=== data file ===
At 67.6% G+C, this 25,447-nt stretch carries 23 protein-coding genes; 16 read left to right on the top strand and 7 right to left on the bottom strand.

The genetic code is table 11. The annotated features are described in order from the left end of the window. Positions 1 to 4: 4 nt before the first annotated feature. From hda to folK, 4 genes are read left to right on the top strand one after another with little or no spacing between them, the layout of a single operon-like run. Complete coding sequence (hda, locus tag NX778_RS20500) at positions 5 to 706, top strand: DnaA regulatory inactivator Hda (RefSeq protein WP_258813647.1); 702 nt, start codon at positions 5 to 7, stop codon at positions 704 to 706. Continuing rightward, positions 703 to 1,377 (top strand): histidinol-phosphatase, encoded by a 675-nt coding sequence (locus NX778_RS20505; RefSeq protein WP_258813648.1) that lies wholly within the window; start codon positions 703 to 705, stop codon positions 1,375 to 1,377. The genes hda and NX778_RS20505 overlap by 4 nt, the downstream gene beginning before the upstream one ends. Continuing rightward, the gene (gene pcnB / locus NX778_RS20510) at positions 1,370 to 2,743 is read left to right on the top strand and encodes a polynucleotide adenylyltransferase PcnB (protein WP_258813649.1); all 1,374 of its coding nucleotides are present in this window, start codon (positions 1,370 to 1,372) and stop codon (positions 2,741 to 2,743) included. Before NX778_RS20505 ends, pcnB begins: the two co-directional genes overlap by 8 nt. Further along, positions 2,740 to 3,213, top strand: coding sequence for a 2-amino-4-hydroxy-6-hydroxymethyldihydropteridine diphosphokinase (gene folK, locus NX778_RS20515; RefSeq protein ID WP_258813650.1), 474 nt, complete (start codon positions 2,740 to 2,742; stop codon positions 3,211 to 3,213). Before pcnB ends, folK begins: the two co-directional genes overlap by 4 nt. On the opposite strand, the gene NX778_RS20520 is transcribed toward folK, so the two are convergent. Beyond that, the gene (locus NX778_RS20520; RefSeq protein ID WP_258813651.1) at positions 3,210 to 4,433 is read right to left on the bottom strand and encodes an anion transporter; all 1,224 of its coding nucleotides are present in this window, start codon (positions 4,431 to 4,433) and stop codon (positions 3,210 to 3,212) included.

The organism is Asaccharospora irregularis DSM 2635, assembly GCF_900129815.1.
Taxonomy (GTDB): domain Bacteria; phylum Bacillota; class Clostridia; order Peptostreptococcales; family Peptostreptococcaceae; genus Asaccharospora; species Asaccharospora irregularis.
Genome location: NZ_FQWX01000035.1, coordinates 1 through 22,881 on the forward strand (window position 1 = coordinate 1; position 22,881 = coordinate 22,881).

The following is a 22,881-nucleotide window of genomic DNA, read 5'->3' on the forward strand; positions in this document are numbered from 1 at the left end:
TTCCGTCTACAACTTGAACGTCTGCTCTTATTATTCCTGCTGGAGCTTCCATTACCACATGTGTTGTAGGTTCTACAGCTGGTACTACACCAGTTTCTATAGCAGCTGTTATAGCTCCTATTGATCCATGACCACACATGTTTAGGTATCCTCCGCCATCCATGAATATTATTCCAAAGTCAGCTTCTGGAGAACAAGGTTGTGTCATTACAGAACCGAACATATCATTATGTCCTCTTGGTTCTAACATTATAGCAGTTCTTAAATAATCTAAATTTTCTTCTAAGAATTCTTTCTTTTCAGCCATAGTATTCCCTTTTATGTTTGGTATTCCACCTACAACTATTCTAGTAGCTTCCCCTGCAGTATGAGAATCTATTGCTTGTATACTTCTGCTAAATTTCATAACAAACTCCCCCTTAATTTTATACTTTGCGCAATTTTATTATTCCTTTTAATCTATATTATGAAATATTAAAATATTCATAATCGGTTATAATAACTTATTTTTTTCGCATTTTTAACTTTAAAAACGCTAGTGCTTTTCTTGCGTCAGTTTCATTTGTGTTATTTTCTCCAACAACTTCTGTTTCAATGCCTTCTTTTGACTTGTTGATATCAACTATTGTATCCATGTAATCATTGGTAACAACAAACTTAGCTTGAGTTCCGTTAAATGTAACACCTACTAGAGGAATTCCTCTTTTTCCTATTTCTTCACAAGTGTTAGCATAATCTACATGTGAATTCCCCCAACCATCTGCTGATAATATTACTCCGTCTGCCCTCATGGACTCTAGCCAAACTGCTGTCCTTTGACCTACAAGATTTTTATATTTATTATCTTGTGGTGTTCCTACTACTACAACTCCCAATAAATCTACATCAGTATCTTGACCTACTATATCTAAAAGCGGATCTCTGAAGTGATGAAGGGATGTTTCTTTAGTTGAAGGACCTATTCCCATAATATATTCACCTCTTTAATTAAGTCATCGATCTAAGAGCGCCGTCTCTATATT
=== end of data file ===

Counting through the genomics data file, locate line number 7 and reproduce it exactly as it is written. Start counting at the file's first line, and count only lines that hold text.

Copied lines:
TTCCGTCTACAACTTGAACGTCTGCTCTTATTATTCCTGCTGGAGCTTCCATTACCACATGTGTTGTAGGTTCTACAGCTGGTACTACACCAGTTTCTATAGCAGCTGTTATAGCTCCTATTGATCCATGACCACACATGTTTAGGTATCCTCCGCCATCCATGAATATTATTCCAAAGTCAGCTTCTGGAGAACAAGGTTGTGTCATTACAGAACCGAACATATCATTATGTCCTCTTGGTTCTAACATTATAGCAGTTCTTAAATAATCTAAATTTTCTTCTAAGAATTCTTTCTTTTCAGCCATAGTATTCCCTTTTATGTTTGGTATTCCACCTACAACTATTCTAGTAGCTTCCCCTGCAGTATGAGAATCTATTGCTTGTATACTTCTGCTAAATTTCATAACAAACTCCCCCTTAATTTTATACTTTGCGCAATTTTATTATTCCTTTTAATCTATATTATGAAATATTAAAATATTCATAATCGGTTATAATAACTTATTTTTTTCGCATTTTTAACTTTAAAAACGCTAGTGCTTTTCTTGCGTCAGTTTCATTTGTGTTATTTTCTCCAACAACTTCTGTTTCAATGCCTTCTTTTGACTTGTTGATATCAACTATTGTATCCATGTAATCATTGGTAACAACAAACTTAGCTTGAGTTCCGTTAAATGTAACACCTACTAGAGGAATTCCTCTTTTTCCTATTTCTTCACAAGTGTTAGCATAATCTACATGTGAATTCCCCCAACCATCTGCTGATAATATTACTCCGTCTGCCCTCATGGACTCTAGCCAAACTGCTGTCCTTTGACCTACAAGATTTTTATATTTATTATCTTGTGGTGTTCCTACTACTACAACTCCCAATAAATCTACATCAGTATCTTGACCTACTATATCTAAAAGCGGATCTCTGAAGTGATGAAGGGATGTTTCTTTAGTTGAAGGACCTATTCCCATAATATATTCACCTCTTTAATTAAGTCATCGATCTAAGAGCGCCGTCTCTATATT